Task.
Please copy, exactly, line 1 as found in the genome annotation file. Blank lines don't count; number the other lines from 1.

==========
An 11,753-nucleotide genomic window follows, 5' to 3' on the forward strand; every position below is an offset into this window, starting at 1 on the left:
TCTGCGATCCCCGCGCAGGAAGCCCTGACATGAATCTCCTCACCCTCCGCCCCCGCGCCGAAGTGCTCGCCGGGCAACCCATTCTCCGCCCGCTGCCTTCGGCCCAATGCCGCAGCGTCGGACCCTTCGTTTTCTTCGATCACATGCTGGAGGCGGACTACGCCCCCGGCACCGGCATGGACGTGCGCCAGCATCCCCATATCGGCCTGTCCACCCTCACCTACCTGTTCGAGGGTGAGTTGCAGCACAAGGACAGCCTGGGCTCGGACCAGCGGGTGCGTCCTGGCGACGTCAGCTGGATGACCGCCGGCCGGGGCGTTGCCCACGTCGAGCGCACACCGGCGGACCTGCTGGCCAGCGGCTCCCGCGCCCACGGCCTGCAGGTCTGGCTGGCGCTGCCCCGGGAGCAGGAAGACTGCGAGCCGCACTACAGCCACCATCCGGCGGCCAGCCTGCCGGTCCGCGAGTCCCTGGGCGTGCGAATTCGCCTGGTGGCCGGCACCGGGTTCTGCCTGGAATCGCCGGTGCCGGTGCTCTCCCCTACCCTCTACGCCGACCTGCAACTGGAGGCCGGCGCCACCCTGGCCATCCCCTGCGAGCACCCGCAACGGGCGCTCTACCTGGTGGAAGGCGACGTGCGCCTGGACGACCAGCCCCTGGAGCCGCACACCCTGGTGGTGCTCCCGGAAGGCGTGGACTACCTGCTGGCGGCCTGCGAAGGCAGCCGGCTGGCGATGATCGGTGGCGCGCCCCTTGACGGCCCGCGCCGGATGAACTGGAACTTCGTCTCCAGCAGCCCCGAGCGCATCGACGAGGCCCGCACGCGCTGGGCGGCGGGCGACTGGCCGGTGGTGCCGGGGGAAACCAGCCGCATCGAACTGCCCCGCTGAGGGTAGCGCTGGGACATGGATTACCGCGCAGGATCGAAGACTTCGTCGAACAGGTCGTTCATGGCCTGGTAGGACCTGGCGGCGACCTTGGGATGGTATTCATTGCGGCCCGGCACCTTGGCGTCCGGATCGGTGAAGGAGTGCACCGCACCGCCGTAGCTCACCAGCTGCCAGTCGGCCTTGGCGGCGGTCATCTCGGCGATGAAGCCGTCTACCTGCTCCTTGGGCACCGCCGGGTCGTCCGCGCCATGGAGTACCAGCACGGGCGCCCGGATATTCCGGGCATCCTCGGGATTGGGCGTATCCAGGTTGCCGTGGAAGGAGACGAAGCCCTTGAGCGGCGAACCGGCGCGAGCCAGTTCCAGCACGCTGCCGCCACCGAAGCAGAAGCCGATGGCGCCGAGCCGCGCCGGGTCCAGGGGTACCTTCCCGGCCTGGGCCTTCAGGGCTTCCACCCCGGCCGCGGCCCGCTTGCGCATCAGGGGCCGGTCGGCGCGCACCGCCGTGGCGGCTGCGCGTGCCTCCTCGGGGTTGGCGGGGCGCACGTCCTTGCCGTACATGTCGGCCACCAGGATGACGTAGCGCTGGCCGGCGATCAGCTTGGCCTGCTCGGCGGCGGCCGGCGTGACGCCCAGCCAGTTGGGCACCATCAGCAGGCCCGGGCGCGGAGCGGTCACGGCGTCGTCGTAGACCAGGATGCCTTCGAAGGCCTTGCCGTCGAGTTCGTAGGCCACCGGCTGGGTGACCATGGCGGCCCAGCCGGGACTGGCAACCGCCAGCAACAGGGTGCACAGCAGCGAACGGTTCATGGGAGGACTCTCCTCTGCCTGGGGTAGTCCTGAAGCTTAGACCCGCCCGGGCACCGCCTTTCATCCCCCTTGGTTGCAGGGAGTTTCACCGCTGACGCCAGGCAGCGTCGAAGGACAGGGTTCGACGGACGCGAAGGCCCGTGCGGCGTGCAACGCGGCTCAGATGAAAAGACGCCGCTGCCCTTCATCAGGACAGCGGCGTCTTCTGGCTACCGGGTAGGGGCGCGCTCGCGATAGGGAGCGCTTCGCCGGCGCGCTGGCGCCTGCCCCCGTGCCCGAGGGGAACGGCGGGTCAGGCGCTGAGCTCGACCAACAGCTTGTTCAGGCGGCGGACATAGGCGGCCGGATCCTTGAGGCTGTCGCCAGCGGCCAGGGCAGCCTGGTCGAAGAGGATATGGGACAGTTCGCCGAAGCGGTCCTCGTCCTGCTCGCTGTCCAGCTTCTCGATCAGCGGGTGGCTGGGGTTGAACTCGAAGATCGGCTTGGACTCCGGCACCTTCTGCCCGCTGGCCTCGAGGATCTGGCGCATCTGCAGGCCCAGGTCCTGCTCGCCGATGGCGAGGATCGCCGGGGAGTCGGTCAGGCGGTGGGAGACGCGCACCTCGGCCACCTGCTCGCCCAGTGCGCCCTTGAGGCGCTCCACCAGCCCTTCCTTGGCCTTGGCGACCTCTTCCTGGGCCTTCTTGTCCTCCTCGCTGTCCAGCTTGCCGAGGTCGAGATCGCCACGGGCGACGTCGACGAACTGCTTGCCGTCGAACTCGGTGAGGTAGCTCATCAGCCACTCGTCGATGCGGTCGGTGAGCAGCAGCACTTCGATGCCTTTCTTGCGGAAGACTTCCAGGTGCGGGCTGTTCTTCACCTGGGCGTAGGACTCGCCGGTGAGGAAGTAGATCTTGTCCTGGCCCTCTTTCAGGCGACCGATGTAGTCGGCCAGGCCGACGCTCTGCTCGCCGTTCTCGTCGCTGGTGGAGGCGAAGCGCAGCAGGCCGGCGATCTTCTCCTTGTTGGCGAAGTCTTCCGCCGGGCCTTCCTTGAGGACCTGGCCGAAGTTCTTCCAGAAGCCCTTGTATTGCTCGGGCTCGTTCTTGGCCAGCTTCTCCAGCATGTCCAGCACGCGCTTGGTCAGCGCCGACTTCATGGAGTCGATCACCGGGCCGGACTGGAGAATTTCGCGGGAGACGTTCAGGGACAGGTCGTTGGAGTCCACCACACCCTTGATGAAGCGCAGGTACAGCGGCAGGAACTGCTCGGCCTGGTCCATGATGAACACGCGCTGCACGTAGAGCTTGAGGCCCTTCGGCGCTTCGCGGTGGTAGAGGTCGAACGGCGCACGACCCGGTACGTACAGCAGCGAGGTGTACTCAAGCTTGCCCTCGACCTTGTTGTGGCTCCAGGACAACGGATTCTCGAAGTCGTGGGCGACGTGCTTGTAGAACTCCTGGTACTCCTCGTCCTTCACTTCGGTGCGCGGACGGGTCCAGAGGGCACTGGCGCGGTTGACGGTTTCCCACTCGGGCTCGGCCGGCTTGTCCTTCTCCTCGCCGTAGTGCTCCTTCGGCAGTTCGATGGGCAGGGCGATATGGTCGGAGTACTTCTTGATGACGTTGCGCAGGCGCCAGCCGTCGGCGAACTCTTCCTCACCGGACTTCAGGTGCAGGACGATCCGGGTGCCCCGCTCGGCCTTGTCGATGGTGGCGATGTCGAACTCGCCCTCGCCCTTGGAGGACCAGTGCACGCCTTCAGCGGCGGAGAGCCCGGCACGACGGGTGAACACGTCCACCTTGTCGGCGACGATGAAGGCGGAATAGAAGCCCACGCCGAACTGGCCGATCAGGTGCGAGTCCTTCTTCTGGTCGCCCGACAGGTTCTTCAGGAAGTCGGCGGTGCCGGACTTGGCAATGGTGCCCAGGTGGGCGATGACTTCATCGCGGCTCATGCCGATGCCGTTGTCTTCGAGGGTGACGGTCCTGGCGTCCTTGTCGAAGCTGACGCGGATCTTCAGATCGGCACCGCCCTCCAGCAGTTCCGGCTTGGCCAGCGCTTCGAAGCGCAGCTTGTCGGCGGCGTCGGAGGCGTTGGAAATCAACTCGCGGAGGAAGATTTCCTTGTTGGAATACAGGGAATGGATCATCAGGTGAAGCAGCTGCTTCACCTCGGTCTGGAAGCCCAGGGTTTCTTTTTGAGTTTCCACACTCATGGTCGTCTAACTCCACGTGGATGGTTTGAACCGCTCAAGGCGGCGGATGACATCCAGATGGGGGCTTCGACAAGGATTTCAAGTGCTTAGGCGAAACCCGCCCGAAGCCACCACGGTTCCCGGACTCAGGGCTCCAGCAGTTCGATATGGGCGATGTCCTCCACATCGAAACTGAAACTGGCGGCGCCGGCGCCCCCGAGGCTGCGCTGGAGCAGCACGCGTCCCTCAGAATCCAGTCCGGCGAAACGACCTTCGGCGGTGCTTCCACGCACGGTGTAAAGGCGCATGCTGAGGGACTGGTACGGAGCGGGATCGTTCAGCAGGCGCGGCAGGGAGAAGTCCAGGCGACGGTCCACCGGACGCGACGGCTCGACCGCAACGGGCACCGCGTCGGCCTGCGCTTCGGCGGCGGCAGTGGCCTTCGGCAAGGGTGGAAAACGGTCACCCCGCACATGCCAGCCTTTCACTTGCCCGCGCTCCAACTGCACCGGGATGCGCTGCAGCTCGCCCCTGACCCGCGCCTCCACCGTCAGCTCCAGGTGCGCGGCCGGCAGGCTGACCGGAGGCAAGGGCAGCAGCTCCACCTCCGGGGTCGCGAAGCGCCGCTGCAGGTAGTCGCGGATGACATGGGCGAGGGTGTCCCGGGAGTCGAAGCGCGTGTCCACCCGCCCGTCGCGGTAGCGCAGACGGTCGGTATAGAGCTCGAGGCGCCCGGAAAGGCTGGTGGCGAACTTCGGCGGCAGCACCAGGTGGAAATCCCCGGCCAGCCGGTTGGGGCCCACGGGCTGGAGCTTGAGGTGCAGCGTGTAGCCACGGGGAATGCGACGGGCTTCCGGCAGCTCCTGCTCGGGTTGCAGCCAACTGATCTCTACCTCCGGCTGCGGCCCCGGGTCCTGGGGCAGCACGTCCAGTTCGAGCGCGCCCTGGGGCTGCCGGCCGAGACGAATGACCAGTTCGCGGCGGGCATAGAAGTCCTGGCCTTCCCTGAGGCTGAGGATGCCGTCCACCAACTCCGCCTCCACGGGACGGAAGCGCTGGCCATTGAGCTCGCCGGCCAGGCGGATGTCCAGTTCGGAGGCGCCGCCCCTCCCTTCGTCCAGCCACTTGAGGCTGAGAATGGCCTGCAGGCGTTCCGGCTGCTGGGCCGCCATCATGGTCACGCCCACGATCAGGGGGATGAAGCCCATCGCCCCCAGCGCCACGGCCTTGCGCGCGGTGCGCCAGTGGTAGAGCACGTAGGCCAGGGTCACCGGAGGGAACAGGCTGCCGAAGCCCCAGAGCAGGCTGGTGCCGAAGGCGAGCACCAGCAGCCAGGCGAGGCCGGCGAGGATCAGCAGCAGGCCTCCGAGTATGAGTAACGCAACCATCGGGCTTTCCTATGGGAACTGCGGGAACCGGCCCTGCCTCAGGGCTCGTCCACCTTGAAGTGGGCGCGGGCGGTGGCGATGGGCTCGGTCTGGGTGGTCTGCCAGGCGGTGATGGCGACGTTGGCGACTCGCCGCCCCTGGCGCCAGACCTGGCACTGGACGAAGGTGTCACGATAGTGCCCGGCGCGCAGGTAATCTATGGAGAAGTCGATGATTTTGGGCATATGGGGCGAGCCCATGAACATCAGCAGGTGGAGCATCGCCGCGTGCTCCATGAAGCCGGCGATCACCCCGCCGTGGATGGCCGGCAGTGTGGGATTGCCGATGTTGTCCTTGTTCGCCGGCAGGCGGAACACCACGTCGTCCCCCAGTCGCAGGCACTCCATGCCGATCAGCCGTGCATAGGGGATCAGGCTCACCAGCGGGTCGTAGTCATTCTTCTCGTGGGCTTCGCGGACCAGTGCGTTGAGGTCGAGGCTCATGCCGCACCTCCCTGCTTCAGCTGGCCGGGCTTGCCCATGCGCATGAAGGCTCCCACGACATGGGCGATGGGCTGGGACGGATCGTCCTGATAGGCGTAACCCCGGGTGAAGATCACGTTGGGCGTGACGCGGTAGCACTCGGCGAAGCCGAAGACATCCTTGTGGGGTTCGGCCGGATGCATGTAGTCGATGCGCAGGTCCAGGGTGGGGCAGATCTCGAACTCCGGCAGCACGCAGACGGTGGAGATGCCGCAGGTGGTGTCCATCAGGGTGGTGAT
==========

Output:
An 11,753-nucleotide genomic window follows, 5' to 3' on the forward strand; every position below is an offset into this window, starting at 1 on the left: